We recently announced that we have researched the ceramic ball market. We were very interested in this niche. Having understood in detail the technology of using ceramic grinding balls, we had the idea to compare the specific consumption of a ceramic and steel ball. So, in some industries (for example, in cement), along with steel balls, ceramic balls are also used. The main requirement is that when using ceramic balls, the lining of the mill must also be ceramic.
In June of this year, our laboratory of metals was equipped with a semi-industrial two-chamber mill, earlier we wrote about it here. Only a few weeks passed the mill was installed and connected to the power supply. Our technical department developed a test methodology that regulated all stages: preparation, grinding, sampling and analysis of the data obtained.
The grinding (mill work) lasted 50 hours. The mill turned around at a speed of 45 revolutions per minute. Balls with a diameter of 40 mm were used as a grinding medium. In total, 1000 kg of material was crushed (500 kg in each of the chambers). Every 2 hours, the mill replaced the crushed material (quartz sand). Before the start, a geometric measurement and weighing of a sample of grinding balls of each type was carried out. After 50 hours of work, a representative sample was re-selected and re-measured and weighted.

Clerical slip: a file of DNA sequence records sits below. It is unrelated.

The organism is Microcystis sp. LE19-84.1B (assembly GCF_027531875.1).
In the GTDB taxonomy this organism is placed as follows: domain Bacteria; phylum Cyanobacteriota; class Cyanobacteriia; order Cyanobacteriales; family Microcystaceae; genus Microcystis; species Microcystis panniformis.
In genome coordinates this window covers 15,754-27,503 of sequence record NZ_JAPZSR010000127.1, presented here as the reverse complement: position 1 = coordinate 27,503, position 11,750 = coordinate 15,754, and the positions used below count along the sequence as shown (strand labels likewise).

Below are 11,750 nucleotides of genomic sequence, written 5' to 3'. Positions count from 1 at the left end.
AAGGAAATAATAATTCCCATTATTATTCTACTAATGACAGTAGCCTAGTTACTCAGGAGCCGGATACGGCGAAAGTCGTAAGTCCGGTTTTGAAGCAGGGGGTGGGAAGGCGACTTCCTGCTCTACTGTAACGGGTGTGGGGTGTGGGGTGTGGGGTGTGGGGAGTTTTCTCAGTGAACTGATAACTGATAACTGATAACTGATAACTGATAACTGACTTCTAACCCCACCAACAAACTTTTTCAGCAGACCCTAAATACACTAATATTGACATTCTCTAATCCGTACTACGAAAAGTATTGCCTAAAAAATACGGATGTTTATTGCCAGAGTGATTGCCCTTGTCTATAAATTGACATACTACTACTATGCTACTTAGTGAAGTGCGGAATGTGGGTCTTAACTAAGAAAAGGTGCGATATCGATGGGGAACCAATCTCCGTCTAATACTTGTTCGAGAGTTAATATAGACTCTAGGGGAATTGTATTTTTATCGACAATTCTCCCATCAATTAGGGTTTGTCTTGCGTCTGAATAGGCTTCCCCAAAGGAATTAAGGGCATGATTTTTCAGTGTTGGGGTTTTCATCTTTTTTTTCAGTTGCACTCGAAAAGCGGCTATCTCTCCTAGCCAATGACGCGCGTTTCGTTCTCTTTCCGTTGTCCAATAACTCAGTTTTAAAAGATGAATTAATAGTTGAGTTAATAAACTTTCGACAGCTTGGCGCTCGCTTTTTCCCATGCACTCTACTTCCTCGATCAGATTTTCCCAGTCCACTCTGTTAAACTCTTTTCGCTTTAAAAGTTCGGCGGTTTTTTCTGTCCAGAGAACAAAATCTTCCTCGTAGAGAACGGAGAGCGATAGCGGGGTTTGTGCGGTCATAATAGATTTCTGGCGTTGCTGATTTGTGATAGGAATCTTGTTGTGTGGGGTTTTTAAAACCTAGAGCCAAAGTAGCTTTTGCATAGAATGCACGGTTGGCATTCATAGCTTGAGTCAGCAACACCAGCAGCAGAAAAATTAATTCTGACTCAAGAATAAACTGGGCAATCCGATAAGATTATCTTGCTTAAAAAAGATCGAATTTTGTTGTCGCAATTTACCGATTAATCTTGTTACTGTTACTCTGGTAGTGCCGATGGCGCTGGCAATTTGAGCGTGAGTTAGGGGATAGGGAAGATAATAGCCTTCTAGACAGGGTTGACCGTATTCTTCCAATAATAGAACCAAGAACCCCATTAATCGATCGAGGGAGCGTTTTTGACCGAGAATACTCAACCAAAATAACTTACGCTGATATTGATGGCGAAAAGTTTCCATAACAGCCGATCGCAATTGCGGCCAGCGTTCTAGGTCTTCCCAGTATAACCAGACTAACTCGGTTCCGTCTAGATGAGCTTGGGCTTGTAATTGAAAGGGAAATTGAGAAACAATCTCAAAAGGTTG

We will present the result of this test in the summary table below.
|Total weight of balls, kg|
|Medium diameter, mm|
|Average ball weight, gr|
As can be seen from the table, steel is almost 4 times less abrasioned than ceramics. Although the hardness of the two materials is almost identical. This proves that the hardness of grinding balls is not always an indicator of low specific consumption. Each case of the use of grinding balls is unique and should be analyzed from different “angles”.
During the experiment, we noted another feature. Since the crushed material was a little wet, when selecting ceramic balls from the mill, we saw that the sand “covered” each ceramic ball with a solid lump. Perhaps for this reason, this type of grinding media is used for dry grinding.
For the specialists of the company “Energosteel” it was the first experience in laboratory tests on their own. We are confident that in the future we will compare different types of grinding media made of different materials. We also plan to expand the analyzed parameters – we will add the “residue on the sieve” parameter to the comparison of the grinding results. You will find out about this in our next publications.